Fred Clark, Sr. grew up in Jackson, Mississippi, during the 1950s and 60s. In this episode, the first of two parts, he recalls the death of Emmett Till and how fear dominated the black community at that time. As events unfolded around him, Clark was determined to overcome his fear and work to make things better.
During the Civil Rights Movement, local organizers would hold events called Mass Meetings. Clark explains how these gatherings satisfied a variety of needs within the community. After the meetings, he would often catch a ride with civil rights leader Medgar Evers. He describes the sense of dread he felt riding with Evers, even as he marveled at the man’s bravery.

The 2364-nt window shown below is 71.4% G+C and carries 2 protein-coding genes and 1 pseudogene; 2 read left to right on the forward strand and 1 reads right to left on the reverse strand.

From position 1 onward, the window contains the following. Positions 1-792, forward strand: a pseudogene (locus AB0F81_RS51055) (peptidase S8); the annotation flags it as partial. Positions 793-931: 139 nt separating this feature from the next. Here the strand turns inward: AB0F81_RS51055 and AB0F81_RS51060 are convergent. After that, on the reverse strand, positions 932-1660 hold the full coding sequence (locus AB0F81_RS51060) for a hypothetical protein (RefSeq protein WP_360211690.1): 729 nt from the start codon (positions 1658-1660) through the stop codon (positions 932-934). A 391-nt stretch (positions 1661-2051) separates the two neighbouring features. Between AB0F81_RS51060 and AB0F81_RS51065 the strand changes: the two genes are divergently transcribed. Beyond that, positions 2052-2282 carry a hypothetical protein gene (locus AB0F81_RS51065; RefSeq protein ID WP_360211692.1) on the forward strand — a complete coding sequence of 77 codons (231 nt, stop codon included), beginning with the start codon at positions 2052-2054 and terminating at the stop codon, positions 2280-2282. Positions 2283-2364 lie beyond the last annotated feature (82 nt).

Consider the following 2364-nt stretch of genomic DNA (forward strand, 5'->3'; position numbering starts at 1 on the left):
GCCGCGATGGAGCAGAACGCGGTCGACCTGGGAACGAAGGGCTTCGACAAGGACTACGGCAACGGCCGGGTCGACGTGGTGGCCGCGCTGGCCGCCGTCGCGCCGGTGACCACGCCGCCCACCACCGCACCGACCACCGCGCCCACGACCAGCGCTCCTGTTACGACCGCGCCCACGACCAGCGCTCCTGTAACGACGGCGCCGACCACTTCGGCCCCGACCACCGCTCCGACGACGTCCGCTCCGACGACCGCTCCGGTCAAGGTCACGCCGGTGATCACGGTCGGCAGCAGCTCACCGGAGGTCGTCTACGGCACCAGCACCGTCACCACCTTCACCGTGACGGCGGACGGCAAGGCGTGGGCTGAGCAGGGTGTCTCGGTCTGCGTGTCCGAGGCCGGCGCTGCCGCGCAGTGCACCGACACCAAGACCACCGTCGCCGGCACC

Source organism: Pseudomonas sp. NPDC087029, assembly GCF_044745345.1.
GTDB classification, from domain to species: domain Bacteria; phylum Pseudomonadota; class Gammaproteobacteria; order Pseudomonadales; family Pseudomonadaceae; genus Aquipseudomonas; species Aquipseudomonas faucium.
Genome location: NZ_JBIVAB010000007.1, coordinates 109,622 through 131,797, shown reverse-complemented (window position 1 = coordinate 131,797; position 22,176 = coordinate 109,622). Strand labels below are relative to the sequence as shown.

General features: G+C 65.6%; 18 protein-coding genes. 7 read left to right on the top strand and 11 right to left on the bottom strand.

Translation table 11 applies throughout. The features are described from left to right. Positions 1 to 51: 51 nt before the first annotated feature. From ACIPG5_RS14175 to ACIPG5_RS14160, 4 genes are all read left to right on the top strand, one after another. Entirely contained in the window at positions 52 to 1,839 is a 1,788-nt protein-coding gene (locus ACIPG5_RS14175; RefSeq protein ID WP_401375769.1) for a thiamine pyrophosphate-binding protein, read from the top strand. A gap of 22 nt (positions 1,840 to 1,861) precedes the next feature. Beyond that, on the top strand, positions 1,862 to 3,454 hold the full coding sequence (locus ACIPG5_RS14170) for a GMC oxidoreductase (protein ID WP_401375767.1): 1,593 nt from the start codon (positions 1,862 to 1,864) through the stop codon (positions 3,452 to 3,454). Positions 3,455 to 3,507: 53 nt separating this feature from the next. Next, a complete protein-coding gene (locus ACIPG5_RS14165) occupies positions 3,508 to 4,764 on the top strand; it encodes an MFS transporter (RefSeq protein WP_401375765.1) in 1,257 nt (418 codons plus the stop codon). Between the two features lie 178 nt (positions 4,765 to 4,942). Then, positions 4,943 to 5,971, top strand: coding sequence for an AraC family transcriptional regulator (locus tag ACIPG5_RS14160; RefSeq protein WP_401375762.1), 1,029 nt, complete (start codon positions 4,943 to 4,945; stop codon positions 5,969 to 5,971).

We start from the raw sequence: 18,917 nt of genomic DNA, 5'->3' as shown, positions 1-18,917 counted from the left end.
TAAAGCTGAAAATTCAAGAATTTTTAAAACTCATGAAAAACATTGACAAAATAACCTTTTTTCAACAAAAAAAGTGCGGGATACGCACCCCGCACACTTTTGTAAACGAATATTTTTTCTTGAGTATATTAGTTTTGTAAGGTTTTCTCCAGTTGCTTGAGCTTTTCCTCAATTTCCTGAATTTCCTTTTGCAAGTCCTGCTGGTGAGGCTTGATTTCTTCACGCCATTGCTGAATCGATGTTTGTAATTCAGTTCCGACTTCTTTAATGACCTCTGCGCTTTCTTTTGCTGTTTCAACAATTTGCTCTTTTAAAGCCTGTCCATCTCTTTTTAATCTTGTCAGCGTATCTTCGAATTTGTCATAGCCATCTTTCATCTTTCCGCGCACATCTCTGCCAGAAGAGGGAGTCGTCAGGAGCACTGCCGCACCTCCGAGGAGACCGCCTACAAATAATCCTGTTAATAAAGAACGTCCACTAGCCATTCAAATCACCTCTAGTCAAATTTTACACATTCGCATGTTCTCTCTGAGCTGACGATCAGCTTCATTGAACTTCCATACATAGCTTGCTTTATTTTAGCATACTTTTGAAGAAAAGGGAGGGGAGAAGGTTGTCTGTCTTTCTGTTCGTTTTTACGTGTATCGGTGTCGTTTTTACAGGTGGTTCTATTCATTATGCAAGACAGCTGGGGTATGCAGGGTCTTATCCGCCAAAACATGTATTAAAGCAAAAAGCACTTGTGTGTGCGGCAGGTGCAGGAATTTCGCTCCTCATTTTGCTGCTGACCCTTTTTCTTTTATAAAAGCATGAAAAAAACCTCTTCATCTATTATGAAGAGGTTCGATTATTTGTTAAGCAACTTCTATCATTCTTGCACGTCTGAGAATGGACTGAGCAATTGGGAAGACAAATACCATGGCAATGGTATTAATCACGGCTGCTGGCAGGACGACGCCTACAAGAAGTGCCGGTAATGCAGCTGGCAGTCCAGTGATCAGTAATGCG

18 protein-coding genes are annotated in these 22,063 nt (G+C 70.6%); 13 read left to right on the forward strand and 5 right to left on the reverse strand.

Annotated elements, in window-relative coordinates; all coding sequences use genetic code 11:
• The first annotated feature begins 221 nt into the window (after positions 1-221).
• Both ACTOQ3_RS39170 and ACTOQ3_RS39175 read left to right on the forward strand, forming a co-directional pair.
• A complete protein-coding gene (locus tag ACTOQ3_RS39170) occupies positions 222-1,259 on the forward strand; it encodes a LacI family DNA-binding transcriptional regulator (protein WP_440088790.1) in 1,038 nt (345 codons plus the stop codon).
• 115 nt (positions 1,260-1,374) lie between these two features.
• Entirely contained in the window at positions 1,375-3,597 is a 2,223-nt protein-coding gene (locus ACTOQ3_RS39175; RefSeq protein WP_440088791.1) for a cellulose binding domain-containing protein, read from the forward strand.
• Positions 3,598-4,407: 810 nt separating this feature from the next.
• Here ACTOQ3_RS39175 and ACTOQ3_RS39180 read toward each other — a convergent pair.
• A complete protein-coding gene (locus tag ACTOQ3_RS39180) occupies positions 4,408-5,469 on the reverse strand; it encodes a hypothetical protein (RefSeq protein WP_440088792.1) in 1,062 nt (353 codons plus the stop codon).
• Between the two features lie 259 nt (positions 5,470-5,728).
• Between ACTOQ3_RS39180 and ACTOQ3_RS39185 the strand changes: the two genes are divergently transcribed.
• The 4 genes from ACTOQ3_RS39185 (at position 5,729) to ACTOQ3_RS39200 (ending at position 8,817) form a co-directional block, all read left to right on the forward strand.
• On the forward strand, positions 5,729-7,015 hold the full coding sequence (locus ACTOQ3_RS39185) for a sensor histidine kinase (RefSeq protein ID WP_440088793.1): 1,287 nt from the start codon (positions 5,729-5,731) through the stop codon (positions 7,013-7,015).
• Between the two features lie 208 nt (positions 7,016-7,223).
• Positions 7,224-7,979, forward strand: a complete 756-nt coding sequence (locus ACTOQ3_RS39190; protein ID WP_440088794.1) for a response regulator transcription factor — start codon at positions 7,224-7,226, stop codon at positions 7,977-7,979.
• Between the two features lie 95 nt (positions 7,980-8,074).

The culture of fear used to maintain social order in the Jim Crow South was deeply ingrained in everyone. Clark explains how being part of a greater movement inspired everyone to do their part.